Author's Notes: This tale was inspired by an image which is shown on Slick's speeder via the online comics (season 1: Shadowed.) It was also equally inspired by the U2 song Lemon.
This tale was written some time ago and may not completely follow the procedures of canon events. Also please be warned this tale does hint at a one-sided hetrosexual attraction which may offend readers. So proceed with caution…
Summary: She was a flight attendant, a nameless face, just like him. Her eyes said she had seen the galaxy in all of its beauty and ugliness. Her smile revealed that she had not given up hope. None of his training could have prepared Slick for her, or the rush of emotions she had awoken within him.
Slick could not remember if she was clad in mustard yellow or olive green. He would never forget her eyes; the vibrancy he saw in them, the compassion and joy. It was how he always wanted to remember her; filled with life.
He never forgave himself for being unable to protect the young woman, even when he later accepted the truth that it was not his fault, the guilt lingered.
They said the separatists showed no mercy and now Slick was expected to do the same. The truth later revealed that nothing was that simple, not anymore.
She was a flight attendant, a nameless face, just like him. Her eyes said she had seen the galaxy in all of its beauty and ugliness. Her smile revealed that she had not given up hope.
"Where you headed soldier?" was her first words to him.
"Anywhere, somewhere faraway I hope," had been his reply. Her smile grew sad, it spoke volumes to Slick, and it awoke something within him. He believed it was true love. Eleven years of life had not yet taught him the fanciful innocence found in a childhood crush.
"How long are you on leave?" she continued. There was no pity in her voice or in her eyes; he respected her more for it.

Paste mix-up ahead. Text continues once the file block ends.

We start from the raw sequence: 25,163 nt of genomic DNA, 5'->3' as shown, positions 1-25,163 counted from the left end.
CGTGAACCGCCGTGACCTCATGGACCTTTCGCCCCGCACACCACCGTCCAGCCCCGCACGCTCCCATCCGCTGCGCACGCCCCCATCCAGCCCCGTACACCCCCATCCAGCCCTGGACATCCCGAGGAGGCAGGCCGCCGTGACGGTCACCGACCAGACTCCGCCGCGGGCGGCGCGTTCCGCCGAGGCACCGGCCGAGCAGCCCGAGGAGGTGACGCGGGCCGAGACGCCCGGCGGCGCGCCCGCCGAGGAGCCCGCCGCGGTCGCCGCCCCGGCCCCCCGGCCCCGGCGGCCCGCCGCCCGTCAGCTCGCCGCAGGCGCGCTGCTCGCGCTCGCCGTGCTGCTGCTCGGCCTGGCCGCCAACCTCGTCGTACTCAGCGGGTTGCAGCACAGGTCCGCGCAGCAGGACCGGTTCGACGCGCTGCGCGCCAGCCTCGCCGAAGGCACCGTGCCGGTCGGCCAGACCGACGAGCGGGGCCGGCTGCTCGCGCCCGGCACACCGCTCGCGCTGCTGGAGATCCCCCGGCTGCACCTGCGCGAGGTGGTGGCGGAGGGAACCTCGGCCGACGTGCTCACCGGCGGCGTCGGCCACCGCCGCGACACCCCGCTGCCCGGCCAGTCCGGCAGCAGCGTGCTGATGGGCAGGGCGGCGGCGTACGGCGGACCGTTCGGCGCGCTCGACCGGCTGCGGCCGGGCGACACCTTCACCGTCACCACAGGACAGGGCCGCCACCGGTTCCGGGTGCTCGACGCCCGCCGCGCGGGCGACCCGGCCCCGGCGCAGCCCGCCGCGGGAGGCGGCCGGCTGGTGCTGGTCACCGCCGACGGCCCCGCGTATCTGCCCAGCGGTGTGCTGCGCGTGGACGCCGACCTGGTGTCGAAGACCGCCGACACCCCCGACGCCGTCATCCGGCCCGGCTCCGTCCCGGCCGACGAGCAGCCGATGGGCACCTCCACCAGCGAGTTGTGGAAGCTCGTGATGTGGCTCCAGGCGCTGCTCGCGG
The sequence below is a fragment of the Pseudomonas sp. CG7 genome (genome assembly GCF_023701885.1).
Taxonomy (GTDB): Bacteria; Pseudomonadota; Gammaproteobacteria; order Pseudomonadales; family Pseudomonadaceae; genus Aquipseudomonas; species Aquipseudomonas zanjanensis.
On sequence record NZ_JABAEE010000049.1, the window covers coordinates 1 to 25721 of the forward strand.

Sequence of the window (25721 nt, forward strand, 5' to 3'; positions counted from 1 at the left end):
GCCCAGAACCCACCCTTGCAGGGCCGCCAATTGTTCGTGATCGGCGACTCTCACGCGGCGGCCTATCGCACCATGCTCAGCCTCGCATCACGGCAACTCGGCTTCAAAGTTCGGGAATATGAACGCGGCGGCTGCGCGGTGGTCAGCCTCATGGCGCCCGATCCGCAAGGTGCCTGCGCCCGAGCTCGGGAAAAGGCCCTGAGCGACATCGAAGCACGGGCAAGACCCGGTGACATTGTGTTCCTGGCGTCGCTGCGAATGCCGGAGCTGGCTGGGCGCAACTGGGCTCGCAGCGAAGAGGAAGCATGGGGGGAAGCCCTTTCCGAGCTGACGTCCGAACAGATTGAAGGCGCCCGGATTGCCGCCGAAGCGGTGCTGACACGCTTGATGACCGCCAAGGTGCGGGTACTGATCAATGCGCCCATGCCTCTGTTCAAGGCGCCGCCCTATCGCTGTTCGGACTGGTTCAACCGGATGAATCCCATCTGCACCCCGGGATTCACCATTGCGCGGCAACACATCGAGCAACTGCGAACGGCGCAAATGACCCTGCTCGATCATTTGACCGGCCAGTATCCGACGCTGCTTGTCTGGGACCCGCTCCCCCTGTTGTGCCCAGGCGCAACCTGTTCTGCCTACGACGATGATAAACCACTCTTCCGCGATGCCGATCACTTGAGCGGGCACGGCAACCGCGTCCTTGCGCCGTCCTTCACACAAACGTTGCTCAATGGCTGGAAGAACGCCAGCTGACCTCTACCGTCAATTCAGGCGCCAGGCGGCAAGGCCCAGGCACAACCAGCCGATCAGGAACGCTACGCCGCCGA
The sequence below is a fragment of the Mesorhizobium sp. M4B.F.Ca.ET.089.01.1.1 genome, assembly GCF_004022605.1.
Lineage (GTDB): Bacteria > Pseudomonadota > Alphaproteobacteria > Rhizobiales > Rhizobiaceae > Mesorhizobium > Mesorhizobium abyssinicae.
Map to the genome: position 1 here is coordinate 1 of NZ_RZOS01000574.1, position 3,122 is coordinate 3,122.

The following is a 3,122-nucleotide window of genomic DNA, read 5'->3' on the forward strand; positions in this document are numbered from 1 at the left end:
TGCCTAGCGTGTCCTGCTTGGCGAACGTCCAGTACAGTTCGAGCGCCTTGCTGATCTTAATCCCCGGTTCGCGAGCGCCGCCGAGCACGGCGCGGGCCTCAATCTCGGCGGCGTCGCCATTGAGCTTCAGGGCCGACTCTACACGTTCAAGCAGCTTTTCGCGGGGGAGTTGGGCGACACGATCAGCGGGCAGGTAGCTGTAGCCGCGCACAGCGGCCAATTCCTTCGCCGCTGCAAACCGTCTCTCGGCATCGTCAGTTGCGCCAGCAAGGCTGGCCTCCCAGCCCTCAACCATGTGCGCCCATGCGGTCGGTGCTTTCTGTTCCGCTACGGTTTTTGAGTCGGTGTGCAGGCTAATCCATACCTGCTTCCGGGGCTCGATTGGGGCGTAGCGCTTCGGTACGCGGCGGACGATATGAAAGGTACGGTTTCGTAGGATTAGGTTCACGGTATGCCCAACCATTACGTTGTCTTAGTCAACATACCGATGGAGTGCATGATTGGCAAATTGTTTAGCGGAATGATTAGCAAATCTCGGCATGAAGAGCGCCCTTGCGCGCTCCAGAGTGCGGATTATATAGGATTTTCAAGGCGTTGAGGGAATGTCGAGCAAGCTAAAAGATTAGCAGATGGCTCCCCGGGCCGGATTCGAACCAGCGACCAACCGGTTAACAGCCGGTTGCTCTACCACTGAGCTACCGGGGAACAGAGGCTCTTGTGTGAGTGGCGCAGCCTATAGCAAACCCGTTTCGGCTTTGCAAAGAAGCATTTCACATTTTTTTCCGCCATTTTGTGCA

"Just a weekend pass."
The confession shamed Slick, though he did not allow himself to consider why, not yet.
"Enjoy to the fullest sergeant. You've certainly earned it." Her words were kind and sincere it was humbling.
"Call me Slick, only my commanders call me sergeant," he sheepishly explained.
It was the first time Slick had ever properly spoke to any female outside of Taun We; none of his battle training had prepared him for it.
"Slick it is then," she answered in warm tones, before suggesting some places he might want to visit. Slick did not know how she knew it was his first time off the frontlines but he knew better than to refuse the advice given. It was not long before they were caught up in a brief conversation about their lives and the war had affected it.
Slick learned she too had lost family members to the war, her husband and brother had both died during the initial separatist uprisings, her daughter was all she had left of her family. The little girl was the young mother's ray of sunshine. Little did Slick realize that the kind flight attendant had become his own symbol of hope.
A day later Slick was called back to the front lines. One day of rest was better than none Captain Rex said; Slick soon learned every moment spent off the front lines only made the return that much more difficult.